The deadly outbreak of a drug-resistant superbug at a hospital in Los Angeles has been linked to a design flaw in one of the health facility’s medical instruments, a defect that federal health officials first drew attention to in 2013 but has not been corrected. The device is used in about half a million patients across the country every year and has been implicated in several previous outbreaks of carbapenem-resistant Enterobacteriaceae, or CRE, a family of germs common in hospitals that have developed a resistance to antibiotics.

Investigators announced Thursday that the cases of CRE discovered at the Ronald Reagan-UCLA Medical Center were caused by tainted duodenoscopes, medical instruments that are inserted down patients’ throats to examine and treat digestive problems such as gallstones or cancer. The device consists of a flexible, lighted tube with a mechanism on its end that allows the operator to change the angle of the tool’s camera. The problem with the duodenoscope, health officials have said, is that its design makes it more difficult to sterilize with conventional methods.

Since 2012, the Food and Drug Administration has identified at least a half-dozen outbreaks of CRE across the country that likely started because of dirty duodenoscopes, according to a statement released Thursday by the agency. The FDA was first made aware of the potential link between the medical devices and the possibility to spread drug-resistant bacteria in 2013 following a tip from the Centers for Disease Control and Prevention. “The FDA has been actively working with federal partners, manufacturers, and other stakeholders to better understand the issues that contribute to the infections and what can be done to mitigate them,” spokeswoman Leslie Quander Wooldridge told the Los Angeles Times.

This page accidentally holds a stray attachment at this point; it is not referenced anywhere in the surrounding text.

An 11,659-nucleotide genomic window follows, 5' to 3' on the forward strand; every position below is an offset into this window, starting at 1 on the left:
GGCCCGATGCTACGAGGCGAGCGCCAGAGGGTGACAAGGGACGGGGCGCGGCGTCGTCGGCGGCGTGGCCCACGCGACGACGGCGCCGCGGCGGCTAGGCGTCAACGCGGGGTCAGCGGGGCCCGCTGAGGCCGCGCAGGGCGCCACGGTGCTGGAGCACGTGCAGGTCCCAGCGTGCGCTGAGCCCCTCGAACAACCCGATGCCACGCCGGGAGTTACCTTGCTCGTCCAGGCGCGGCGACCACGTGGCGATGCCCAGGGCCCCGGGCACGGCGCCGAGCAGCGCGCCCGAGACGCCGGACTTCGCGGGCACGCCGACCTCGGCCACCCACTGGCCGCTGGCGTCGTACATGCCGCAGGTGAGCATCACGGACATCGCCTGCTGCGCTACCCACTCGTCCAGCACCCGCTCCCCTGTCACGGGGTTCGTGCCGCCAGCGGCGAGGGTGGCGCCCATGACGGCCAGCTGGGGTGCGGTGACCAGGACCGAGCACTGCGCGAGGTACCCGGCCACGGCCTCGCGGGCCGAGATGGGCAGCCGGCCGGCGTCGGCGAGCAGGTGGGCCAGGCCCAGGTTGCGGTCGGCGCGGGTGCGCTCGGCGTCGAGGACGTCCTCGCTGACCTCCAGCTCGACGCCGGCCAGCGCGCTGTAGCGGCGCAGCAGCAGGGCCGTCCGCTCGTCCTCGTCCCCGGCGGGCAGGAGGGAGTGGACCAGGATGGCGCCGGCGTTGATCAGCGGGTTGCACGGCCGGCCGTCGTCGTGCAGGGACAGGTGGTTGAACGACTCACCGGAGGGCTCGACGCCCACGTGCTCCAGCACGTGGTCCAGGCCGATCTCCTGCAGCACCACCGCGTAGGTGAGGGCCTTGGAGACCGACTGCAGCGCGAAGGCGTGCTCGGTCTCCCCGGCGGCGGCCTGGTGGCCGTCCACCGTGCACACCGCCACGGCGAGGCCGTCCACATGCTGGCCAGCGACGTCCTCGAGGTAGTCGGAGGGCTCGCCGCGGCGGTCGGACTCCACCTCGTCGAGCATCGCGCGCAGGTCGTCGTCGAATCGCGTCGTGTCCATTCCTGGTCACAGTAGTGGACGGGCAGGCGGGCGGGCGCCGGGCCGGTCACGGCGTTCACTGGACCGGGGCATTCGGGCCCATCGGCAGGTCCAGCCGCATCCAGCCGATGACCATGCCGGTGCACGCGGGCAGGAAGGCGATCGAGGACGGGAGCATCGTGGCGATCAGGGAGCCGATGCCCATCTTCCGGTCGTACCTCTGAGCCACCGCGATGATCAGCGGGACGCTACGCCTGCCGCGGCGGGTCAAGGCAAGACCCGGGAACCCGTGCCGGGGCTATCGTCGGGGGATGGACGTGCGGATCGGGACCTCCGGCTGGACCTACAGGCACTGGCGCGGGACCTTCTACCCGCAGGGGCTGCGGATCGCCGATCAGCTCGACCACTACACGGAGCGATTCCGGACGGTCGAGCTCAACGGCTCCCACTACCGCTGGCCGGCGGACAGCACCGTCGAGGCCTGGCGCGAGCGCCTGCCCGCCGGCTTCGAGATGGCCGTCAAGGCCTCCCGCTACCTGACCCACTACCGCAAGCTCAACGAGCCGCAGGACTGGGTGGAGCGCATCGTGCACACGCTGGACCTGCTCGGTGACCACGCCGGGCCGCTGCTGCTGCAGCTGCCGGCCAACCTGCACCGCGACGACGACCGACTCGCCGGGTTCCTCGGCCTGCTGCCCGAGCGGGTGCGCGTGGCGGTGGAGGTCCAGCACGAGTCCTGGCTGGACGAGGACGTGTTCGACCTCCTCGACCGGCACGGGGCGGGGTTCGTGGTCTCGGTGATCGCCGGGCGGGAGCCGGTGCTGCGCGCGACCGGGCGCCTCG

So far, seven patients at the UCLA medical center have been infected with CRE. Two of them died Wednesday. "We notified all patients who had this type of procedure, and we were using seven different scopes,” UCLA spokeswoman Dale Tate said in a statement, according to the Associated Press. “Only two of them were found to be infected…we removed the infected instruments, and we have heightened the sterilization process.”

Health experts have wondered whether the federal agency could have acted sooner to address the CDC’s concerns over the device’s harmful potential. "It's fair to ask whether the FDA could have been doing more to regulate these devices and significantly reduce the risk of patient harm," Lawrence Muscarella, a biomedical engineer and independent hospital safety consultant, told USA Today in January. "Patients have died, and the agency seems to be moving slowly."